Date: 1/30/18 5:14 pm From: John Fussell <jofuss...> Subject: Do feeders keep hummingbirds from migrating south in the fall?
Recently on this listserv there was a bit of discussion about whether feeders keep hummingbirds from migrating south in the fall. This discussion was prompted by reports, including mine, of mortality/apparent mortality of hummingbirds in eastern North Carolina during the persistent cold in early January.
I doubt that feeders keep hummers from going south in fall, at least to any significant extent.
Every winter, especially in early winter, birders find many individuals of many species of landbirds that did not go south to "where they should be". These are birds of varying sensitivities to cold or to lack of food due to cold. Most are insectivorous; they do not use feeders. They include warblers and many other species. Many of these birds will not survive the winter, especially if there are periods of severe cold and/or icy weather. Perhaps the most unfortunate of these birds that did not "go far enough south" are those that really screw up, and actually go northward in the fall, ending up in places like Nova Scotia and Newfoundland, where they are certainly doomed. A large percentage, probably a majority, of these "lost" birds are immatures. (I wonder if immature males predominate--am thinking of the human analogy!)
I looked back through old Chat magazines recently to check on my memory. Hummingbirds, presumably almost all Ruby-throateds, were occasionally spotted in early winter well before there were any feeders being maintained in winter--in fact, to the best my knowledge, back when very few persons maintained hummingbird feeders at any season. For instance, in my county of Carteret there were four reports (at four different sites) of hummers in early to mid-winter (early December to mid-January) in 1979-1980. Again, these birds were not here because of any feeders. Some of you old-timers may remember that particular winter. It was very mild in December and through most of January (I remember the flowers where I was staying in late January), but then we went into a deep freeze in February, topped off by a snowstorm at the beginning of March. During that winter I think that many hummers could have survived without a feeder through most of January, but would have been doomed later on.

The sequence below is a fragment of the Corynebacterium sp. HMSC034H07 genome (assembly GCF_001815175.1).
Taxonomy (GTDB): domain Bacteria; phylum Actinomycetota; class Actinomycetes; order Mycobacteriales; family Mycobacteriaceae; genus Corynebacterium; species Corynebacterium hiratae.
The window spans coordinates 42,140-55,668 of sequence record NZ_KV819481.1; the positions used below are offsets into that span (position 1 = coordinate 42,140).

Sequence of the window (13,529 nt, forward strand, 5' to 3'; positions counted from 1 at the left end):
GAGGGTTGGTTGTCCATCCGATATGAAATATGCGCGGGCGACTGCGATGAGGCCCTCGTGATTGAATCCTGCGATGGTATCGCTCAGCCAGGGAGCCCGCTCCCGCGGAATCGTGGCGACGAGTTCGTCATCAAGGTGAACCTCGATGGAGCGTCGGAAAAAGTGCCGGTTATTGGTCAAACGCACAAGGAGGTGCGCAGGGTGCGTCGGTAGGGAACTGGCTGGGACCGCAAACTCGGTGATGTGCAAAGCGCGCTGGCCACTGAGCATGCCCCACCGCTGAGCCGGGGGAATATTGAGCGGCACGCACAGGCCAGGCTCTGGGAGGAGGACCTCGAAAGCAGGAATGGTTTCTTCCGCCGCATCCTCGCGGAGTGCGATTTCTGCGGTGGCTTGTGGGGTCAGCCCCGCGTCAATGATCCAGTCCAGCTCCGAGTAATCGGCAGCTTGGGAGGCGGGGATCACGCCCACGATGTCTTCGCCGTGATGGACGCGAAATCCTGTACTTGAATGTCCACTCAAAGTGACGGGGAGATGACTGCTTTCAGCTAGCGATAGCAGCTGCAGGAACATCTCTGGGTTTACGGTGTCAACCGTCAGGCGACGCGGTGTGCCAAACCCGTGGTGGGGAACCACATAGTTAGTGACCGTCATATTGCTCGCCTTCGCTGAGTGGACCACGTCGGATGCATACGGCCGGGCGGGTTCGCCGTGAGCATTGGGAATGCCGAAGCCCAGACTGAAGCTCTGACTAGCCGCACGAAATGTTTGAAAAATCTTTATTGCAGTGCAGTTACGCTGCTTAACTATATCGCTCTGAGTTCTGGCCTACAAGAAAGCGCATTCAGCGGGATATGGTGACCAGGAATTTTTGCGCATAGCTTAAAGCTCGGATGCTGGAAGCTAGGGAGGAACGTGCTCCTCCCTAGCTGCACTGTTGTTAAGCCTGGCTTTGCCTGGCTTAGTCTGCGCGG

However, I do think it is likely that we are sustaining a wintering population of hummingbirds that is occurring somewhat farther north than where it would survive without feeders. I am not saying that we are keeping individual birds from migrating south, but that perhaps by keeping birds with a genetic tendency to not migrate farther south in winter from perishing, we are allowing such birds to survive and reproduce, thus contributing to this more northerly wintering population. In this regard, I think back to the first wintering birds at feeders in my area (I think it was in the late 1980's/early 1990's). We were arguing a lot about what species they were, in part because we had heard so much from Gulf Coast birders about how our birds could NOT be Ruby-throateds, but also because those first wintering birds at feeders were almost exclusively immature birds--we did not see any adult males which would have helped us identify them more confidently.